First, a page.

In the News: Deep Dive into Compost

Reduced tillage practices and weed suppression management are common goals of small-scale organic farmers.

ryan maher reduced tillage image 4 cropped field day

Soil health specialist, Ryan Maher, explains reduced tillage techniques to a crowd at a soil health field day. Kacey Deamer / Cornell Small Farms Program


A lesser-known method is deep-composting, which was presented by the Reduced Tillage Project and a team of Cornell University researchers at the Northeast Organic Farming Association (NOFA) Winter Conference as a solution to weed suppression in a reduced tillage system. 

While compost is commonly used as an amendment to soil health, the act of deep-composting is using compost as a mulch. The compost is applied at the rate of one to four inches on the surface of the soil and crops should be planted directly into the compost.

Benefits of using compost as a mulch include the burying of weed seeds, extinguishing light for living weeds, and the same benefits as using compost as a soil amendmentincreasing organic matter and nutrients for the soil. 

Our soil health specialist, Ryan Maher, who leads our Reduced Tillage project, was one of the presenters on deep-composting strategies at the conference. 

“Farmers are literally feeling the benefits of compost mulch [and] easier planting and weeding in no-till conditions,” Maher told New York Soil Health.

However, Maher cautions that there are risks to deep-compost, “we should consider the risks of nutrient loading, and bringing together farmers to learn and talk more about the tradeoffs.”

The risks of nutrient loading are phosphorus run-off, which can lead to detrimental effects on waterways. As most compost is high in animal manure, the over-application leads to a process called “eutrophication” which causes excess algae growth and strips oxygen from the water system and kills fish and other aquatic species.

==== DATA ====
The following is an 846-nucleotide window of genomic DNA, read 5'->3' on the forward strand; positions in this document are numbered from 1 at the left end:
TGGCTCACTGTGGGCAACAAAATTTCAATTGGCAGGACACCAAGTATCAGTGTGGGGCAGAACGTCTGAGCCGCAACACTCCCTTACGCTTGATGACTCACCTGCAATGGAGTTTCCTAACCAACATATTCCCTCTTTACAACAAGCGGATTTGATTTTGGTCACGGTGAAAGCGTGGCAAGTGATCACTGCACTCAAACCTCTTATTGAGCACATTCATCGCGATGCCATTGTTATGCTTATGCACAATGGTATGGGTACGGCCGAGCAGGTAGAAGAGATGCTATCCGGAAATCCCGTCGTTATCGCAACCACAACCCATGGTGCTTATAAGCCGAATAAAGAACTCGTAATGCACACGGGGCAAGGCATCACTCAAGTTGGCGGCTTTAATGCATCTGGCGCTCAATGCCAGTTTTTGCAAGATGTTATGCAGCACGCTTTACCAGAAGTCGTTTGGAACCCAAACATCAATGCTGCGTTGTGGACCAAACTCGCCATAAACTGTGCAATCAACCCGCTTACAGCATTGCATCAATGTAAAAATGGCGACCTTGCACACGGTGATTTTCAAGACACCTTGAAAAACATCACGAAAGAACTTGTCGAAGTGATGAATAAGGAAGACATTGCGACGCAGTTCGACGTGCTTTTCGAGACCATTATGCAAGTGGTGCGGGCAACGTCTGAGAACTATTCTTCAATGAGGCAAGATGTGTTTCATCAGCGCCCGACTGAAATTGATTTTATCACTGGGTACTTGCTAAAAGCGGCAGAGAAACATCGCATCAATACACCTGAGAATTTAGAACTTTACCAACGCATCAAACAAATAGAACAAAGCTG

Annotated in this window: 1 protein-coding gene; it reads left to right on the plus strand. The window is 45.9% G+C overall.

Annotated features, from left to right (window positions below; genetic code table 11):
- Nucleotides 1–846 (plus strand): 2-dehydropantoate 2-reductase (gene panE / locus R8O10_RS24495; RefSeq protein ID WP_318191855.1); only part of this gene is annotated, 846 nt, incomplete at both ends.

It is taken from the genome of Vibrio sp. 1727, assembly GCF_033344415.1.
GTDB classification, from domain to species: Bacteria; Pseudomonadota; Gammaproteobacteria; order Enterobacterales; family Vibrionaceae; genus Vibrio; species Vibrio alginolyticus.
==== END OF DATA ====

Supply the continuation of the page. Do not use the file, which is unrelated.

While deep-compost has great benefits, farmers can mitigate risk by regularly testing compost and soil to monitor nutrient concentrations.

Deep composting is one tool in a tool-kit for reduced tillage and weed suppression. Ryan was highlighted as a “New York Soil Health Researcher” and shared his project, using deep-composting and tarps for weed suppression, in the video below. 



Kelsie Raucher

Kelsie is from southwest Missouri and grew up on a 150-acre farm helping her family buy and sell horses and cattle. She credits FFA for finding her passion for agriculture and food issues and desiring a career as an “agvocate.” Since coming to Cornell, she has gained interest in local production, global food issues, and environmental impacts of and on agriculture. She joined the Cornell Small Farms Program in May of 2018 and is excited to gain experience to complement coursework in the Agricultural Sciences major and Communication major.